I am studying boost libraries, and something strange to me is many libraries use this kind of code:


// MS compatible compilers support #pragma once
#if defined(_MSC_VER)
# pragma once

MSDN explicitly states that:

There is no advantage to use of both the #include guard idiom and #pragma once in the same file

I can't understand what might the reason be. include guard does the job anyway so why we bother to write pragma once too?

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    Obviously, whoever wrote that code didn't read MSDN's documentation. – Remy Lebeau Apr 29 '18 at 19:19
  • @RemyLebeau I see that a lot, and we are talking about boost! It would be very strange if it is such obvious and no one has detected it yet. – shayan Apr 29 '18 at 19:33
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    MSDN did not state that 15 years ago. Boost tries to support some ancient compilers that might not work the way we expect them to. – Bo Persson Apr 29 '18 at 20:01

Actually there might be a small difference inside the compiler. When compiler encounters #pragma once then it can internally mark that this file is included. When it encounters #include for this file for the second time it won't bother even to open it, it will just ignore the #include statement.

With only include guard the preprocessor has to parse the whole file every time it's included to find a matching #endif. Theoretically, if really complicated and large include files are included multiple times this can affect compilation time.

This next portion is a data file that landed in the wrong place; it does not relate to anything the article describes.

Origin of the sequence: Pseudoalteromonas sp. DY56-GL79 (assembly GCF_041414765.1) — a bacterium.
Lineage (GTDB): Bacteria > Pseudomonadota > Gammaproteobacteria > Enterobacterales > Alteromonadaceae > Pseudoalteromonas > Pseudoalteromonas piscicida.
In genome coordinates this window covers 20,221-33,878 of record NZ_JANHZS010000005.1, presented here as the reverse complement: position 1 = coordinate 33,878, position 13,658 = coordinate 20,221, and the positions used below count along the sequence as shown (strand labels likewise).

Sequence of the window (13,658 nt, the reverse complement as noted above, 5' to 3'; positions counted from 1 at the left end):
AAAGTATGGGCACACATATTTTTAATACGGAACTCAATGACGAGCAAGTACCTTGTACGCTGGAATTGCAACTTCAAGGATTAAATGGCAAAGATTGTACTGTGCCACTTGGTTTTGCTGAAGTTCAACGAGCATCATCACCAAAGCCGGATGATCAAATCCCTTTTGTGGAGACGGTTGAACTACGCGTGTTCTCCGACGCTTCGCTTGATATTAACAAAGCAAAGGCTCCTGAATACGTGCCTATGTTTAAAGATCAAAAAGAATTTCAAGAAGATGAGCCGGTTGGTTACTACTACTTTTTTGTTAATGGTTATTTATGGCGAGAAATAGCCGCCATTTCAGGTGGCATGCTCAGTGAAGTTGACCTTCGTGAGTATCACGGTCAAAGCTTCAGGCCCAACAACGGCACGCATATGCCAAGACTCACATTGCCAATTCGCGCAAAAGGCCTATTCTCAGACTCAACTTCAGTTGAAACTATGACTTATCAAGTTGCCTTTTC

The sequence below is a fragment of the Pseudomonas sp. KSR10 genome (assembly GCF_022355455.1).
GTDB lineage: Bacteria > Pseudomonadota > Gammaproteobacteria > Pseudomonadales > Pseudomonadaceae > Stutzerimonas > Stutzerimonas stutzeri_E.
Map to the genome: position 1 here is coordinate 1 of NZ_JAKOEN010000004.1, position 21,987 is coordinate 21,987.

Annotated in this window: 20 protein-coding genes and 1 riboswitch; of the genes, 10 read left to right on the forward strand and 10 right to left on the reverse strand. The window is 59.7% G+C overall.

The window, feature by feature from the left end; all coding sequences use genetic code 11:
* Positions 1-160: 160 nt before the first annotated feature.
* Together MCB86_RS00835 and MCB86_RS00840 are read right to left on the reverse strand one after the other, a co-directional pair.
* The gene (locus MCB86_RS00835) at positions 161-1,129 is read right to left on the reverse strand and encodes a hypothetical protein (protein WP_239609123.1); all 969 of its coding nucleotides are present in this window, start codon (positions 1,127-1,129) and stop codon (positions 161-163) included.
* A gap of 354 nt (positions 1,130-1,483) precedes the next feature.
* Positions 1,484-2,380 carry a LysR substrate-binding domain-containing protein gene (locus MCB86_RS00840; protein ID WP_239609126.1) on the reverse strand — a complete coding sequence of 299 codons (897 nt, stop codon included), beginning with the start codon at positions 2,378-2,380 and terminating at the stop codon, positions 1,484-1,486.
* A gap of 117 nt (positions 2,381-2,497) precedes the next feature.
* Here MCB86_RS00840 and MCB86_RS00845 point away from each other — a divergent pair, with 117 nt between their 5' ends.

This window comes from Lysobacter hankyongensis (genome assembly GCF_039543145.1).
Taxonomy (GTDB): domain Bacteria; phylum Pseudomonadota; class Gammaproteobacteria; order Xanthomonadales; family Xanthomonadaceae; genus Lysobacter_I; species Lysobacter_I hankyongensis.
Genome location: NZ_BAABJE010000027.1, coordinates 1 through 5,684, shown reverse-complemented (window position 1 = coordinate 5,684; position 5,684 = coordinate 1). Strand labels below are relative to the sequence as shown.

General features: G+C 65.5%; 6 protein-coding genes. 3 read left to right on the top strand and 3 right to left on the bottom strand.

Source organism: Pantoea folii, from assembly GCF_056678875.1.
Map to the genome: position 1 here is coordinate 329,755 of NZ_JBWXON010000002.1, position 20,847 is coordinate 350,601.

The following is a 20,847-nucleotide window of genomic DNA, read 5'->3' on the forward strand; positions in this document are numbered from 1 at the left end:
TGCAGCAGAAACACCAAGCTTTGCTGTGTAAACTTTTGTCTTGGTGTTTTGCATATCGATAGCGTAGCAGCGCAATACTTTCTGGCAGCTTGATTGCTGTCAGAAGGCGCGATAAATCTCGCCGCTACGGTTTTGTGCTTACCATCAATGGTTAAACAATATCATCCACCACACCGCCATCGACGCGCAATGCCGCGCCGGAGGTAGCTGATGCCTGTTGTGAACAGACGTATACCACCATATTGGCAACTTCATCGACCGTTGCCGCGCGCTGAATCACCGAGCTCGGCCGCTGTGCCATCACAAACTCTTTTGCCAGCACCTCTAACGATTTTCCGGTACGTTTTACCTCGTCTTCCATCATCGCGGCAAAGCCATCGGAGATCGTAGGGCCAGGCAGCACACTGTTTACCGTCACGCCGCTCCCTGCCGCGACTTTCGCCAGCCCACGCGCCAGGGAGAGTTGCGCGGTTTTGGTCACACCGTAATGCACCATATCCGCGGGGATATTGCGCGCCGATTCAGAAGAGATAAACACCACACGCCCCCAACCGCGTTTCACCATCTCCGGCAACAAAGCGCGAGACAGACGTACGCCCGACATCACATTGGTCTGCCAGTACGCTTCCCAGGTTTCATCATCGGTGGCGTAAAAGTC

Other than that, include guard and #pragma once behave the same way. Both of them are usually used because #pragma once is not guaranteed to be supported on all compilers.


Compiler might have the ability to detect that include guard's statements are surrounding the whole file's code and deduce that it's an include guard, producing exactly the same behavior as with #pragma once. If that's the case then MSDN's claim is correct.

  • So after the compiler encounters a #pragma once, it will cancel its operation for finding a matching #endif and just ignore the file, am I right? – shayan Apr 29 '18 at 19:48
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    First time it encounters it it will process the whole file, of course. But the second time it encounters the #include for this file it will just ignore the #include. I've added an edit where there's a possibility that compiler detects the include guard also and it behaves the same way in both cases. But we can't know the internals of the MS compiler... – BJovke Apr 29 '18 at 19:53
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    MSDN's claim is correct now. It might have been different in 2002 when boost.serialization was introduced. – Bo Persson Apr 29 '18 at 20:06

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